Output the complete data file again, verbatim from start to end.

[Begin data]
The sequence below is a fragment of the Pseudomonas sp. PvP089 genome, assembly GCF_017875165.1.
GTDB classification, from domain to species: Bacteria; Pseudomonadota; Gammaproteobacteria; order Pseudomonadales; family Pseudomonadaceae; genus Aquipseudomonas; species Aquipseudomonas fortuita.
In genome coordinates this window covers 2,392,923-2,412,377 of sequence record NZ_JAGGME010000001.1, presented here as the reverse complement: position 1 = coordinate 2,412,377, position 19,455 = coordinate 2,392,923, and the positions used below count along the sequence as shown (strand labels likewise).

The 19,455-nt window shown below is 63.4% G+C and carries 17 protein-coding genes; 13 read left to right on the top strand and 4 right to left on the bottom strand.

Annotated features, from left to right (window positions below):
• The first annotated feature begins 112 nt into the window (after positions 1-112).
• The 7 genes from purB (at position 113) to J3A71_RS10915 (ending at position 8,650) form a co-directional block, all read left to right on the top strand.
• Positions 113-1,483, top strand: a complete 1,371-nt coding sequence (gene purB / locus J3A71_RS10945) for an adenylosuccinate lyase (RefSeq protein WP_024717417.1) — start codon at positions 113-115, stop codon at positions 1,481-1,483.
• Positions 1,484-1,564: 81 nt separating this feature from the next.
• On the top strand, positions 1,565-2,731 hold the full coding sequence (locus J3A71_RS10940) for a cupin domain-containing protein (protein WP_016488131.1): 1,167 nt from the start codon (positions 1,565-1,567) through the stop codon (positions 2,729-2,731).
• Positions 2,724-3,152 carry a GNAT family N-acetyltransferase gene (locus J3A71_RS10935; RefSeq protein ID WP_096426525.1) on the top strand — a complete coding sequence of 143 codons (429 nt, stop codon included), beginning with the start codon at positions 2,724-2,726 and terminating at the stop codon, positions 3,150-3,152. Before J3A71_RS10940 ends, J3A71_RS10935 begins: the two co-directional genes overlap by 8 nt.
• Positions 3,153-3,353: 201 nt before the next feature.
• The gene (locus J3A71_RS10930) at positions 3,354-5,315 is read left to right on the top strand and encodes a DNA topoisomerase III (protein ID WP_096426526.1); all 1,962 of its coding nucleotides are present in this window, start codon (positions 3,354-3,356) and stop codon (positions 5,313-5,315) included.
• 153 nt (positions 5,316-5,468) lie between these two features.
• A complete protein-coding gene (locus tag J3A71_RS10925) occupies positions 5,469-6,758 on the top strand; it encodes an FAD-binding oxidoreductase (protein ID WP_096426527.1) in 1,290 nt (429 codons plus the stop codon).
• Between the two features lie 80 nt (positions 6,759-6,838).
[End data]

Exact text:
The sequence below is a fragment of the Pseudomonas sp. PvP089 genome, assembly GCF_017875165.1.
GTDB classification, from domain to species: Bacteria; Pseudomonadota; Gammaproteobacteria; order Pseudomonadales; family Pseudomonadaceae; genus Aquipseudomonas; species Aquipseudomonas fortuita.
In genome coordinates this window covers 2,392,923-2,412,377 of sequence record NZ_JAGGME010000001.1, presented here as the reverse complement: position 1 = coordinate 2,412,377, position 19,455 = coordinate 2,392,923, and the positions used below count along the sequence as shown (strand labels likewise).

The 19,455-nt window shown below is 63.4% G+C and carries 17 protein-coding genes; 13 read left to right on the top strand and 4 right to left on the bottom strand.

Annotated features, from left to right (window positions below):
• The first annotated feature begins 112 nt into the window (after positions 1-112).
• The 7 genes from purB (at position 113) to J3A71_RS10915 (ending at position 8,650) form a co-directional block, all read left to right on the top strand.
• Positions 113-1,483, top strand: a complete 1,371-nt coding sequence (gene purB / locus J3A71_RS10945) for an adenylosuccinate lyase (RefSeq protein WP_024717417.1) — start codon at positions 113-115, stop codon at positions 1,481-1,483.
• Positions 1,484-1,564: 81 nt separating this feature from the next.
• On the top strand, positions 1,565-2,731 hold the full coding sequence (locus J3A71_RS10940) for a cupin domain-containing protein (protein WP_016488131.1): 1,167 nt from the start codon (positions 1,565-1,567) through the stop codon (positions 2,729-2,731).
• Positions 2,724-3,152 carry a GNAT family N-acetyltransferase gene (locus J3A71_RS10935; RefSeq protein ID WP_096426525.1) on the top strand — a complete coding sequence of 143 codons (429 nt, stop codon included), beginning with the start codon at positions 2,724-2,726 and terminating at the stop codon, positions 3,150-3,152. Before J3A71_RS10940 ends, J3A71_RS10935 begins: the two co-directional genes overlap by 8 nt.
• Positions 3,153-3,353: 201 nt before the next feature.
• The gene (locus J3A71_RS10930) at positions 3,354-5,315 is read left to right on the top strand and encodes a DNA topoisomerase III (protein ID WP_096426526.1); all 1,962 of its coding nucleotides are present in this window, start codon (positions 3,354-3,356) and stop codon (positions 5,313-5,315) included.
• 153 nt (positions 5,316-5,468) lie between these two features.
• A complete protein-coding gene (locus tag J3A71_RS10925) occupies positions 5,469-6,758 on the top strand; it encodes an FAD-binding oxidoreductase (protein ID WP_096426527.1) in 1,290 nt (429 codons plus the stop codon).
• Between the two features lie 80 nt (positions 6,759-6,838).